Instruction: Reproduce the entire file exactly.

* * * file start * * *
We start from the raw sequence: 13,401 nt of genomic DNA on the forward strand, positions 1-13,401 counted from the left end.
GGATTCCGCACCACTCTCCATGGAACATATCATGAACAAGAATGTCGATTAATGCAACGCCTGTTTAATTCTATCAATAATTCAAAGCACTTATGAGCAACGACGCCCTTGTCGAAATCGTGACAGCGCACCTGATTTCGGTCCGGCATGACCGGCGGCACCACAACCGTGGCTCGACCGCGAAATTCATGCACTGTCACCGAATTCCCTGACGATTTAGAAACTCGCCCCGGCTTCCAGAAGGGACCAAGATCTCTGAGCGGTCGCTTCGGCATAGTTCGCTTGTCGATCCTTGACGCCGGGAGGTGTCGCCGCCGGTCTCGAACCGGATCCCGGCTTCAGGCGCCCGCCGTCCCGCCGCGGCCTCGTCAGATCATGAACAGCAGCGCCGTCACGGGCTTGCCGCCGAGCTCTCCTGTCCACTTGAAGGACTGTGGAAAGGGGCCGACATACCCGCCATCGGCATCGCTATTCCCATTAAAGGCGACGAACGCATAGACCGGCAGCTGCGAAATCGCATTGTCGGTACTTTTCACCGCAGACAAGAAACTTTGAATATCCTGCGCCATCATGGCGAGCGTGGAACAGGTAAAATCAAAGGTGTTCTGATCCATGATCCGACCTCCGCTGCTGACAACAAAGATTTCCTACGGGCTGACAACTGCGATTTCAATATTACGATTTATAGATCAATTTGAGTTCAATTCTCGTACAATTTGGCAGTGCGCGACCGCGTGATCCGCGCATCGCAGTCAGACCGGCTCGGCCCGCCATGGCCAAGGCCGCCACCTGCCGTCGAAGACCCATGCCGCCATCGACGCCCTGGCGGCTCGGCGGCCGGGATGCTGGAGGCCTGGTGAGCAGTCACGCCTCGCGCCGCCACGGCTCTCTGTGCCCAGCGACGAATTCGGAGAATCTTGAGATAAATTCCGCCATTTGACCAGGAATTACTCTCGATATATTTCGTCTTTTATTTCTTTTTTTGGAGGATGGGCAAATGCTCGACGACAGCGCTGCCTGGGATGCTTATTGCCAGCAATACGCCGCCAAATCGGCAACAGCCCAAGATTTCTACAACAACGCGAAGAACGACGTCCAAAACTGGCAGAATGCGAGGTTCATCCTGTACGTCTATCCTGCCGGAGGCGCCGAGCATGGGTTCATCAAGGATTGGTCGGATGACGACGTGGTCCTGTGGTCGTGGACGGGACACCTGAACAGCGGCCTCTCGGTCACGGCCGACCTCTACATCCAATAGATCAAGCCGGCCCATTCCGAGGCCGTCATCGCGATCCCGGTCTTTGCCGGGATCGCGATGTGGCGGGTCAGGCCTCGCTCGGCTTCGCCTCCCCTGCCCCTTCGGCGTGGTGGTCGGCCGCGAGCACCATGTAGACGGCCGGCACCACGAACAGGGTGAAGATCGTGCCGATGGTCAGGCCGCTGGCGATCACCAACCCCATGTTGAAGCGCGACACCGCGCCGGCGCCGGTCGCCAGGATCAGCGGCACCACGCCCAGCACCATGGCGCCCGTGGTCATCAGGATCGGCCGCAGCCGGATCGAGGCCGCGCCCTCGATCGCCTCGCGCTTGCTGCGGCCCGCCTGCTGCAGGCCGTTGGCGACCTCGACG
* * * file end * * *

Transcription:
We start from the raw sequence: 13,401 nt of genomic DNA on the forward strand, positions 1-13,401 counted from the left end.
GGATTCCGCACCACTCTCCATGGAACATATCATGAACAAGAATGTCGATTAATGCAACGCCTGTTTAATTCTATCAATAATTCAAAGCACTTATGAGCAACGACGCCCTTGTCGAAATCGTGACAGCGCACCTGATTTCGGTCCGGCATGACCGGCGGCACCACAACCGTGGCTCGACCGCGAAATTCATGCACTGTCACCGAATTCCCTGACGATTTAGAAACTCGCCCCGGCTTCCAGAAGGGACCAAGATCTCTGAGCGGTCGCTTCGGCATAGTTCGCTTGTCGATCCTTGACGCCGGGAGGTGTCGCCGCCGGTCTCGAACCGGATCCCGGCTTCAGGCGCCCGCCGTCCCGCCGCGGCCTCGTCAGATCATGAACAGCAGCGCCGTCACGGGCTTGCCGCCGAGCTCTCCTGTCCACTTGAAGGACTGTGGAAAGGGGCCGACATACCCGCCATCGGCATCGCTATTCCCATTAAAGGCGACGAACGCATAGACCGGCAGCTGCGAAATCGCATTGTCGGTACTTTTCACCGCAGACAAGAAACTTTGAATATCCTGCGCCATCATGGCGAGCGTGGAACAGGTAAAATCAAAGGTGTTCTGATCCATGATCCGACCTCCGCTGCTGACAACAAAGATTTCCTACGGGCTGACAACTGCGATTTCAATATTACGATTTATAGATCAATTTGAGTTCAATTCTCGTACAATTTGGCAGTGCGCGACCGCGTGATCCGCGCATCGCAGTCAGACCGGCTCGGCCCGCCATGGCCAAGGCCGCCACCTGCCGTCGAAGACCCATGCCGCCATCGACGCCCTGGCGGCTCGGCGGCCGGGATGCTGGAGGCCTGGTGAGCAGTCACGCCTCGCGCCGCCACGGCTCTCTGTGCCCAGCGACGAATTCGGAGAATCTTGAGATAAATTCCGCCATTTGACCAGGAATTACTCTCGATATATTTCGTCTTTTATTTCTTTTTTTGGAGGATGGGCAAATGCTCGACGACAGCGCTGCCTGGGATGCTTATTGCCAGCAATACGCCGCCAAATCGGCAACAGCCCAAGATTTCTACAACAACGCGAAGAACGACGTCCAAAACTGGCAGAATGCGAGGTTCATCCTGTACGTCTATCCTGCCGGAGGCGCCGAGCATGGGTTCATCAAGGATTGGTCGGATGACGACGTGGTCCTGTGGTCGTGGACGGGACACCTGAACAGCGGCCTCTCGGTCACGGCCGACCTCTACATCCAATAGATCAAGCCGGCCCATTCCGAGGCCGTCATCGCGATCCCGGTCTTTGCCGGGATCGCGATGTGGCGGGTCAGGCCTCGCTCGGCTTCGCCTCCCCTGCCCCTTCGGCGTGGTGGTCGGCCGCGAGCACCATGTAGACGGCCGGCACCACGAACAGGGTGAAGATCGTGCCGATGGTCAGGCCGCTGGCGATCACCAACCCCATGTTGAAGCGCGACACCGCGCCGGCGCCGGTCGCCAGGATCAGCGGCACCACGCCCAGCACCATGGCGCCCGTGGTCATCAGGATCGGCCGCAGCCGGATCGAGGCCGCGCCCTCGATCGCCTCGCGCTTGCTGCGGCCCGCCTGCTGCAGGCCGTTGGCGACCTCGACG